Kay said the United States was not alone in its prewar interpretation of Iraq's weapons capability. Although other countries' intelligence agencies differed on how serious a threat Iraq was and what course of action to take to mitigate it, "there was very little difference around the world on the issue of 'Does [Saddam] have weapons?'" Kay told CNN. " ' Yes, he did,' was the consensus."

In the National Intelligence Estimate, which was declassified in October 2002, the State Department said it could not find a compelling case that Iraq was developing nuclear weapons. But the administration never cited that report in making the public case to go to war.

"There are caveats that clearly dropped out, dissenting opinions that clearly dropped out, as you moved higher up and people read the headline summaries," Kay said. "I think this is something that needs to be investigated and looked at."

Kay said Bush's policy of pre-emptive war cannot survive intact unless the quality of U.S. intelligence-gathering and analysis is improved.

"If you cannot rely on good, accurate intelligence that is credible to the American people and to others abroad, you certainly can't have a policy of pre-emption," he said on "Fox News Sunday."

U.S. officials may have misused what intelligence they did have, suggested Delaware Sen. Joseph Biden, a Democrat who sits on the Foreign Relations Committee. He accused Vice President Dick Cheney of making inaccurate statements about Iraq's weapons capabilities before the war.

Biden cited comments Cheney gave in March, before the U.S.-led attack on Iraq, to NBC's "Meet the Press" that "We believe Saddam has reconstituted nuclear weapons."

Biden said he had seen no such evidence.

"No intelligence person ever said that, that I'm aware of, and the vice president went ahead and blandly and boldly stated it. It was not accurate. So, one of the things we have to look at is not just whether there was pressure, but whether the information given the administration was properly used."

Bipartisan support in Senate

Republican Sen. John McCain of Arizona has been calling for a probe since last summer, when discrepancies emerged about Bush's State of the Union assertion that Iraq had tried to buy uranium in Africa.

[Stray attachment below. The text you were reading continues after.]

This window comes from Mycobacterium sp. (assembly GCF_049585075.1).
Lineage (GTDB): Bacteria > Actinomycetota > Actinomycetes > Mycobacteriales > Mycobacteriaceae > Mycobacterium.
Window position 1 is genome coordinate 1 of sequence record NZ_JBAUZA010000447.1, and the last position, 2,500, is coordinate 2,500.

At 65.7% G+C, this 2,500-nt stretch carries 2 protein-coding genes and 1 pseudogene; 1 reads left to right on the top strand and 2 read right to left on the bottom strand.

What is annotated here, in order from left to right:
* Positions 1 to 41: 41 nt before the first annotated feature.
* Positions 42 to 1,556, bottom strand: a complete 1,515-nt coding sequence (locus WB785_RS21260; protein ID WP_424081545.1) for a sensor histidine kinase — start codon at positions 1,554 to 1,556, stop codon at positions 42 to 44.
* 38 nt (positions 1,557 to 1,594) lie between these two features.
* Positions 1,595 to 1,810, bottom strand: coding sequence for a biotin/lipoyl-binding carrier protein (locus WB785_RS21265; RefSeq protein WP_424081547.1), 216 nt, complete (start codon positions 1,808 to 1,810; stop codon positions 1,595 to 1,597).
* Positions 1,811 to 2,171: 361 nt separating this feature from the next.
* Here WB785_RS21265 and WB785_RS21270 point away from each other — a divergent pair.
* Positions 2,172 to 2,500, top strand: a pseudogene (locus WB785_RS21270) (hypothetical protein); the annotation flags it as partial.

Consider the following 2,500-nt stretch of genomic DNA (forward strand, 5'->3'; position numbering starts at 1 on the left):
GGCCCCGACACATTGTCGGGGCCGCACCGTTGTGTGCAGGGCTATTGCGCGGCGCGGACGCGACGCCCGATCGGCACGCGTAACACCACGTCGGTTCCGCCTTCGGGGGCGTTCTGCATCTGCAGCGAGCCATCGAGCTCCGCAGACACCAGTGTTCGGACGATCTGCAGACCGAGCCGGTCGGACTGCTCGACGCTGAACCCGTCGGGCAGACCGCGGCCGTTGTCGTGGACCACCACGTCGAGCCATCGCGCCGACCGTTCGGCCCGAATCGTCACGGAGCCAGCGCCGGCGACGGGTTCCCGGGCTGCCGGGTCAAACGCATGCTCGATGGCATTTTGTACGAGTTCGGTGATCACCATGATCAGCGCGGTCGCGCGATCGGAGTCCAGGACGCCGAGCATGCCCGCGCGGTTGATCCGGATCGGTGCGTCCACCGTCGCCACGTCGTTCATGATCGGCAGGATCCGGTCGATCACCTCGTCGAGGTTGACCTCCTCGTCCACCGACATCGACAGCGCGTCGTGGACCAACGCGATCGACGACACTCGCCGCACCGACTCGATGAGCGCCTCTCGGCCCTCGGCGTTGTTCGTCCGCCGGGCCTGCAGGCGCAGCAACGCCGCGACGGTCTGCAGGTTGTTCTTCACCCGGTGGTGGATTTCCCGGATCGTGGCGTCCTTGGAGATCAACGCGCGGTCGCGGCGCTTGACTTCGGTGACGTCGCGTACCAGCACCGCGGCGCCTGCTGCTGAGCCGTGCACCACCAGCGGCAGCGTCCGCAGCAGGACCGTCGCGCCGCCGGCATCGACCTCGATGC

Republican Sen. Chuck Hagel of Nebraska, a member of the Foreign Relations Committee and the Select Intelligence Committee, agreed that an investigation is needed.

"We need to open this up in a very nonpartisan, outside commission to see where we are," he told CNN. "I don't think there's any way around it ... America's credibility is at stake."

Democratic Sen. Dianne Feinstein of California is prepared to support a resolution calling for an independent probe, a spokesman said last week.

Feinstein has opposed such resolutions in the past, and her switch is important because she is considered a centrist and has a reputation for dealing with intelligence matters in a non-partisan way.

A key member of the Senate Intelligence Committee expressed reluctant support for an independent commission to investigate the matter.

"I'm not a fan of commissions, generally speaking," Republican Sen. Trent Lott of Mississippi said. "But, in this case, there's no question that there was an intelligence failure, in some form or another."

He added, "What I want to know is, what happened? Why wasn't it more reliable, why wasn't it more accurate? And, more importantly, what are we going to do about it?"

Sen. Jay Rockefeller, a Democrat of West Virginia, urged that any mandate go beyond prewar intelligence to include scrutiny of the relationship between intelligence and decision-making, and he urged that the inquiry begin soon.